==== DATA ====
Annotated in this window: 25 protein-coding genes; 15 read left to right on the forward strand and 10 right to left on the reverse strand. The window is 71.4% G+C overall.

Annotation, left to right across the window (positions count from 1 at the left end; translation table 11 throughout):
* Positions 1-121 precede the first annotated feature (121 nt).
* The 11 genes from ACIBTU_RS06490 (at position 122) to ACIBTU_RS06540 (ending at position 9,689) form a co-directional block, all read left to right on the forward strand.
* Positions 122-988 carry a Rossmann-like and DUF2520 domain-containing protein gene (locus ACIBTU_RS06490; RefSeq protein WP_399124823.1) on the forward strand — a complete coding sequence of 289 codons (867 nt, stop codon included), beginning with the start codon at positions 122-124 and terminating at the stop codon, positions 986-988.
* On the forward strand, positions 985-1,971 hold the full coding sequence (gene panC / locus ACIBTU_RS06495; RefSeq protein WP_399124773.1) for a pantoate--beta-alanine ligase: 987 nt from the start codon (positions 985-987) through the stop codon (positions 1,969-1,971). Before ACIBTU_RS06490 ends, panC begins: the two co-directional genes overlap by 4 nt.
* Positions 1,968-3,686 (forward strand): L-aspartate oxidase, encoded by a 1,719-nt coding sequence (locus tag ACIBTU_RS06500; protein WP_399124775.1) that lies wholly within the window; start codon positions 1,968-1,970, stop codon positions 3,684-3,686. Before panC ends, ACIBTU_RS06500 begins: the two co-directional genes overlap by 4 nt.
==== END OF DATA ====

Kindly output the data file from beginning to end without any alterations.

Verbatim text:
Annotated in this window: 25 protein-coding genes; 15 read left to right on the forward strand and 10 right to left on the reverse strand. The window is 71.4% G+C overall.

Annotation, left to right across the window (positions count from 1 at the left end; translation table 11 throughout):
* Positions 1-121 precede the first annotated feature (121 nt).
* The 11 genes from ACIBTU_RS06490 (at position 122) to ACIBTU_RS06540 (ending at position 9,689) form a co-directional block, all read left to right on the forward strand.
* Positions 122-988 carry a Rossmann-like and DUF2520 domain-containing protein gene (locus ACIBTU_RS06490; RefSeq protein WP_399124823.1) on the forward strand — a complete coding sequence of 289 codons (867 nt, stop codon included), beginning with the start codon at positions 122-124 and terminating at the stop codon, positions 986-988.
* On the forward strand, positions 985-1,971 hold the full coding sequence (gene panC / locus ACIBTU_RS06495; RefSeq protein WP_399124773.1) for a pantoate--beta-alanine ligase: 987 nt from the start codon (positions 985-987) through the stop codon (positions 1,969-1,971). Before ACIBTU_RS06490 ends, panC begins: the two co-directional genes overlap by 4 nt.
* Positions 1,968-3,686 (forward strand): L-aspartate oxidase, encoded by a 1,719-nt coding sequence (locus tag ACIBTU_RS06500; protein WP_399124775.1) that lies wholly within the window; start codon positions 1,968-1,970, stop codon positions 3,684-3,686. Before panC ends, ACIBTU_RS06500 begins: the two co-directional genes overlap by 4 nt.